and another during my time as a monk when, for instance, between Matins and Lauds I would walk outside in the quietness, often the darkness, feeling, feeling a beauty, a wordless ritual of joy knowing the centuries for the imposters they were... Several years ago, and for many months, living alone, in rural isolation, I once again deeply pondered such questions, and many other questions, to arrive at one conclusion, then another followed by a striving to live one way; then another; and to thus confuse many people about my intentions and beliefs. Thus I considered - as I had years ago in relation to first, Buddhism, and then Christianity - that only the natural, honourable, tolerant, folkish, reasoned, Way which underlies what I have called The Numinous Way of Folk Culture fully answered all the questions about the meaning and purpose of our lives. It seemed impossible to reconcile my belief in the importance of personal honour, and the overriding importance of Nature and folk identity, with the principles of Islam. Yet - and yet there was the question of honour, of the oath I had sworn, as a Muslim, to do my duty. This was Shahadah, the testimony of submission. I felt myself caught between dishonour and dishonour: between betraying the new understanding I believed I had achieved and which I saught to express through The Numinous Way, through poetry, and in some of the personal letters I wrote to friends, and between betraying that oath of submission to a Deity.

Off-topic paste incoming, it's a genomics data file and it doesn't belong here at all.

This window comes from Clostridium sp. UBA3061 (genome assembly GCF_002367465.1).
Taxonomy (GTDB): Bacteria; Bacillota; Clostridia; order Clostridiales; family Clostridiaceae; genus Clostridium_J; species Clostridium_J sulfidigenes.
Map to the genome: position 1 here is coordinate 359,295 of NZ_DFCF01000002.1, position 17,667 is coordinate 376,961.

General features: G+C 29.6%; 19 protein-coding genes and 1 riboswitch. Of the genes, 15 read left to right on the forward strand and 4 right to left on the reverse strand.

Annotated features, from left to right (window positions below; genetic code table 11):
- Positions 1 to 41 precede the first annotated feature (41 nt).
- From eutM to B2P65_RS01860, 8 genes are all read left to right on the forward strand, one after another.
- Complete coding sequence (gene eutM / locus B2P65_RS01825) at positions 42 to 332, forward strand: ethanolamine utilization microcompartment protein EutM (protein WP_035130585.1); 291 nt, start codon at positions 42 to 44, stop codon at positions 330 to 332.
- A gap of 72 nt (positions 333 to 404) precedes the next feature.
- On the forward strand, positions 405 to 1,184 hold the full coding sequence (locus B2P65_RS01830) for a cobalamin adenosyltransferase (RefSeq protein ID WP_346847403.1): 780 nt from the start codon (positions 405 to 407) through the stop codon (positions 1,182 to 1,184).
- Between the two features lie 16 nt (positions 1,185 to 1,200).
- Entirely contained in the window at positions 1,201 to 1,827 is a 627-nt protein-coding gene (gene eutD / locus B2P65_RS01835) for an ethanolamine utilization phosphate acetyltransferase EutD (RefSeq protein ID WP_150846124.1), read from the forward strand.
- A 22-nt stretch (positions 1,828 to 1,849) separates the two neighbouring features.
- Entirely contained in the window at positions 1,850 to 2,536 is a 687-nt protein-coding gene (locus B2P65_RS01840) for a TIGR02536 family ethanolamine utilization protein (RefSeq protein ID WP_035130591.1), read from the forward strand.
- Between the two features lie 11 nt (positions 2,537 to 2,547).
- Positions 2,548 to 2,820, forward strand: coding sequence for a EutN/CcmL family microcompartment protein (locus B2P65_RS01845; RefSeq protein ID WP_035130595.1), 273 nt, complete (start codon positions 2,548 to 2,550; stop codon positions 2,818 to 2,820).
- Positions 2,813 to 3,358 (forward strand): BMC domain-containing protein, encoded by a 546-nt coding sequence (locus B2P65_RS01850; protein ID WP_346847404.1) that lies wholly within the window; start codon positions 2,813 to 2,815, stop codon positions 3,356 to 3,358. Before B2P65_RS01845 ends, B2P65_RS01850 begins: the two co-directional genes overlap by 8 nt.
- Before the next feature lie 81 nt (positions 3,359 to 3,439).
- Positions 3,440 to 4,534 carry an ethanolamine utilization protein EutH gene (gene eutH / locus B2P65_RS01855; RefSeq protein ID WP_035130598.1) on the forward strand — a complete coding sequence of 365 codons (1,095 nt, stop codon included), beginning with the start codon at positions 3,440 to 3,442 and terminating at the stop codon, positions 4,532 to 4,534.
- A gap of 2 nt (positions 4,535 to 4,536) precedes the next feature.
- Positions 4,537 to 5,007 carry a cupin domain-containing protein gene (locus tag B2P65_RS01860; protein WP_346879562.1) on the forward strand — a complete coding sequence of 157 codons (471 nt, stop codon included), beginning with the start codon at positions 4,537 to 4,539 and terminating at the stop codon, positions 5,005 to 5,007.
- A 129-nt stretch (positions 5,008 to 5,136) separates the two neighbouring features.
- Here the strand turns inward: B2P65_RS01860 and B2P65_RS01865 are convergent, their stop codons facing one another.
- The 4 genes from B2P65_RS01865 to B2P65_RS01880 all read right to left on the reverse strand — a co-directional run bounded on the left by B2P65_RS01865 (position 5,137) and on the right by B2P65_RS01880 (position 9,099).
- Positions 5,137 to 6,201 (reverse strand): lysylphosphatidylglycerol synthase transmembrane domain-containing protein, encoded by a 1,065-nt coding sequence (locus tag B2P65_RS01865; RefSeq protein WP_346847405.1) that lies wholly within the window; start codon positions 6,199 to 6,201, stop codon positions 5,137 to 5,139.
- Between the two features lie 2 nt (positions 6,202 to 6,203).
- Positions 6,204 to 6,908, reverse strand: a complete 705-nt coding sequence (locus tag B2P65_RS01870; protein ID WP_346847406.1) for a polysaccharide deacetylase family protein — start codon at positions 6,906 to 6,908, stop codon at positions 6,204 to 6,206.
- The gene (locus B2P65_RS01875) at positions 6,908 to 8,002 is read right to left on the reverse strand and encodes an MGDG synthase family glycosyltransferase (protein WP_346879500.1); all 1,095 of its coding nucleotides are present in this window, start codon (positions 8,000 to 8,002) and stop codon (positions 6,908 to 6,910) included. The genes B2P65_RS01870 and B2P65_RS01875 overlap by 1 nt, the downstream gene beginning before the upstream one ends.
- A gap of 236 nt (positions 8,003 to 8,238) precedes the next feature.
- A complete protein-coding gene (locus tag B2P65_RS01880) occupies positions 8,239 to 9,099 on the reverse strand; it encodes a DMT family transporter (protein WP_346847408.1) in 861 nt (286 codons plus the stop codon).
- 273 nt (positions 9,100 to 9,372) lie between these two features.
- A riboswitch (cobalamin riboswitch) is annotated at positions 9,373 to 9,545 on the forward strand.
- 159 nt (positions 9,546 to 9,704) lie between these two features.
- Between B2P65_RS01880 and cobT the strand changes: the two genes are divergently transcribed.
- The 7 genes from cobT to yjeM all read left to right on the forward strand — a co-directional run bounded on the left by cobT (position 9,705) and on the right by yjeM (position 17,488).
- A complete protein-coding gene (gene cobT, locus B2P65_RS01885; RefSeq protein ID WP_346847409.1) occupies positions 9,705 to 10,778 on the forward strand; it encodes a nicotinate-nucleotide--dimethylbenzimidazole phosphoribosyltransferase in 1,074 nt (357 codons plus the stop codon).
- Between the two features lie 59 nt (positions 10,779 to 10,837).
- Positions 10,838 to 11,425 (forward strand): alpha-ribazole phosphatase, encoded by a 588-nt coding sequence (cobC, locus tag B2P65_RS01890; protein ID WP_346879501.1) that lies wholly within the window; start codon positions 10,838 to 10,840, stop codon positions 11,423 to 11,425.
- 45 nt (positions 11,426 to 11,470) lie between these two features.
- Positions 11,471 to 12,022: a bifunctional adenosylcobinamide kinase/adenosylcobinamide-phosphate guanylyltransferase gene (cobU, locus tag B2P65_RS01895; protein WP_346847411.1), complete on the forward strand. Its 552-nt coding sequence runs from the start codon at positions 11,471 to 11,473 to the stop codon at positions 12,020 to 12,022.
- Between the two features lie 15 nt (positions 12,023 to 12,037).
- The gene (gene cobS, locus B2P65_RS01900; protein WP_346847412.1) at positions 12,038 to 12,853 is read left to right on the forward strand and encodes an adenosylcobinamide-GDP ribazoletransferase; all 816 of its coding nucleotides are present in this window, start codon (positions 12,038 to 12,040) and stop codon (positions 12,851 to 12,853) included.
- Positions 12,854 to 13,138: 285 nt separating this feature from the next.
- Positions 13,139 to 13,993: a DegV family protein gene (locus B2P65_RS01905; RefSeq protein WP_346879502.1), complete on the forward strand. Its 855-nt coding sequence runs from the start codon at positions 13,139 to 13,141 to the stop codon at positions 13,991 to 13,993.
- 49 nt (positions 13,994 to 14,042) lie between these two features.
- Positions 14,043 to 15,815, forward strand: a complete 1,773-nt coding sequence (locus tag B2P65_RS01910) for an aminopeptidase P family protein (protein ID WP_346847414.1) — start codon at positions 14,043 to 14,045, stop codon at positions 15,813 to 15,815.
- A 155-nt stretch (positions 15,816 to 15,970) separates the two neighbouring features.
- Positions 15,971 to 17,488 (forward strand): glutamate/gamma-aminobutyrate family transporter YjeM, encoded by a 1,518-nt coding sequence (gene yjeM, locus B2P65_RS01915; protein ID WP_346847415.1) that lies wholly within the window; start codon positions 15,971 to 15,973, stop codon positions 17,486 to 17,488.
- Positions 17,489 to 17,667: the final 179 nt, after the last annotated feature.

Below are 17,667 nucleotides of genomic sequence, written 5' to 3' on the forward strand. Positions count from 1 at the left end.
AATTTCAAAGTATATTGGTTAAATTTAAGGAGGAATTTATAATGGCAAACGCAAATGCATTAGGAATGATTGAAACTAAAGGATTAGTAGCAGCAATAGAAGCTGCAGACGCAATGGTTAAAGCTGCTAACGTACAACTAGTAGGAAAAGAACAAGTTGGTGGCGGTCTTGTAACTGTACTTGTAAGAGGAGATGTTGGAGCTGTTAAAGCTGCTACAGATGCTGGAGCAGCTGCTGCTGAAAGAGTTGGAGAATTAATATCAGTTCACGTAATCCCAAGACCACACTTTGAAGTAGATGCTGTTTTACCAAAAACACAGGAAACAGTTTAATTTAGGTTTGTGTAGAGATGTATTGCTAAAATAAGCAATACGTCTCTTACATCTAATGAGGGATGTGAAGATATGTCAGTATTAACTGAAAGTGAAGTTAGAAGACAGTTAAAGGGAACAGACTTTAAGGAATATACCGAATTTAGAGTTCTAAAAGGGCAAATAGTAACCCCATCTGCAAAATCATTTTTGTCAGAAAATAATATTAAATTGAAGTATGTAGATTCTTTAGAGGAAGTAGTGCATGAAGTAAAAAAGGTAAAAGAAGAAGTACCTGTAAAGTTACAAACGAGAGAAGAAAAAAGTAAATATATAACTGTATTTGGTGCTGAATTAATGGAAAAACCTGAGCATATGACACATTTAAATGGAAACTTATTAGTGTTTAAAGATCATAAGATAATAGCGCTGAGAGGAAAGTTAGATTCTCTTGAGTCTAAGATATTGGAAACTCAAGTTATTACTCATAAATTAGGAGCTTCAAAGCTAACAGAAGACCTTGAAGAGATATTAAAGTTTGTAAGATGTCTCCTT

Was my foremost duty to Nature? I certainly was inclined toward my life-long belief that we, as a species, had evolved from primitive beginnings and not been created, almost as we are now, by God. Furthermore, I was also inclined - against faith - to accept that Nature and the Cosmos work in a reasoned way and that there are no such things as God-given "miracles" which contradict this natural order. In addition, I came to the conclusion that underlying the Cosmos was an evolving, changing, Cosmic Being, who (or which) was presenced in us, through us, when we lived honourable lives, and did honourable deeds, and fulfilled our duty to the living beings of the Cosmos, evident to us on this planet in Nature and the diversity of folk and culture. I further came to understand, from practical experience and personal study, that Islam and the Way of Nature - The Numinous Way of Folk Culture - were different and incompatible ways of living, and that The Numinous Way, as explicated in my recent writings, is an expression of that compassion, honour and empathy which I had come to regard as the essence of our humanity and indeed as the essence of genuine civilization and a beginning of the next stage of our own evolution, part of which is the great Galactic adventure which I had felt for so many decades is our human Destiny. But were these just the inevitable doubts of faith that should - must - be cast aside for the sake of loyalty and honour? To me, it seemed then as now that one of the main differences between monotheism (exemplified by Islam) and the way of Nature is that the way of Nature seeks to